Friday, Apr. 08, 2005 - 7:11 p.m.
Whenever he feels the need to disappear, he heads down to Zouk. He is not there to surrender himself to drink or dance, but to completely dissolve the physicality of his body into the hundreds of strangers who surround him everywhere. He pushes past their bodies at the bar, the men holding their drinks, the girls on the constrained rectangle of hedonism that is the dance floor. A few girls are drunk from vodka Ribena and hug him - for a fleeting moment the straining closeness of their bodies turns all histories, all heartbreaks and memories, into an amorphous black hole, where even the meanings of things are sucked away. He leaves the womb of their arms with amnesia. In the member's area there is hardly any space to turn. The writhing mass of flesh is the paradox of isolation in density. Here he can feel the heat of their bodies as they rub against him, a shirt button dragged across the side of his naked biceps, an anonymous pair of breasts squashed against his back momentarily, each carrying a bit of him away to their different destinations. Silently, he thanks each one for taking a part of him away, into the flashing pulse of the white strobe lights, where everything becomes a stop-motion movie, where his consciousness can diffuse into nothingness at the transient interface of light and darkness.
As the taxi hurtles down the black roads of the PIE towards the airport at night, the taxi-driver's voice turns serious for a moment. He talks about the phantom expressway exit that lies between exit 4A, which goes to Simei, and exit 4B, which goes to Tampines. He tells the passenger that he tries to avoid traveling that stretch of road, especially during the Hungry Ghosts' Festival in July. The phantom exit appears more frequently then and one is more likely to make the mistake of turning into it, because of the supernatural aura that descends on Singapore during July. He tells of another taxi-driver who drove into the phantom exit at midnight and found himself at a HDB car park in Punggol at 7am the next morning, with no recollection of the past seven hours. Look, the taxi-driver says, it's coming up on your left. The passenger looks out the window, and sees only the solidity of the grey expressway barrier, and beyond it, a large open field with the silhouette of a few trees under the moonlight. The passenger counts the months till July, and all the quarrels that he will have had with his wife. He decides that he may take another taxi here then, cruising for the mythical escape to seven un-remembered hours, and the broken line of its disappearing distance.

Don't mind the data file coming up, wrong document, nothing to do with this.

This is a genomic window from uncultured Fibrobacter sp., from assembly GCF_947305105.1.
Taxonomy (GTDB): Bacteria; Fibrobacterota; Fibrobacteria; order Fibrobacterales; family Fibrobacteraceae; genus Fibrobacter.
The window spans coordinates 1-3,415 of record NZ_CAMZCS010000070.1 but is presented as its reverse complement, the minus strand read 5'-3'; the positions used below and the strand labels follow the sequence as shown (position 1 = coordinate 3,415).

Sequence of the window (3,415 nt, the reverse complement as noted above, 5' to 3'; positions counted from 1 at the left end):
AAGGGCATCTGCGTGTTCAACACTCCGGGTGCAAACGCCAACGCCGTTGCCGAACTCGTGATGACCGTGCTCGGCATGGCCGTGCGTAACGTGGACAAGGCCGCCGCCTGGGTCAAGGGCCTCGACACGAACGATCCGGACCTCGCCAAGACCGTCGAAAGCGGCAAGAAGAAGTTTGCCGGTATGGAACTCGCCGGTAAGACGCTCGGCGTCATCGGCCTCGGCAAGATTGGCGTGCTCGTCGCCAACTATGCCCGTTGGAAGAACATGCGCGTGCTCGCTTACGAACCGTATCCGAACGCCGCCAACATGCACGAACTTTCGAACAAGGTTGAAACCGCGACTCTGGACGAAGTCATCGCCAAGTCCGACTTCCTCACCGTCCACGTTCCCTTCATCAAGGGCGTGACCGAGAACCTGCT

At Lim Chu Kang cemetery, where the horizon is a sloping line of tombstones that follows the shape of the rising ground, people gather during Qin Ming Festival to pay their respects to the dead. Tombstones are cleared of weeds, the marbled photographs of dead faces are wiped clean, and sheaves of coarse paper money, each piece marked with the center square of gold are among the many things burnt in red metal bins for the dead. A family crowded around a burning bin is uncertain if the tradition is to be treated symbolically or with literal piety, but as they watch the smoke rising up towards the open sky, it is not unfathomable to imagine that the dead are barefoot and poor, waiting for their yearly ration of clothing and money. A pair of paper shoes constructed to look like a pair of black loafers is thrown into the flames and evaporates as vapours of ash. A paper shirt, a pair of paper trousers, thin as kite paper, burn quickly in the fire. In the underworld, a ghost slips a foot into a shoe. He might be delighted at its transmutation into genuine leather, or experience the dependable, annual disappointment at the paper that wrap his feet; they will only last days in the eternal walking of the underworld. A final possibility is that the dead receive only ash. The ghosts wear the silver dust on their naked bodies, bodies which are as diaphanous as mirages, so thin that they appear to transmit light.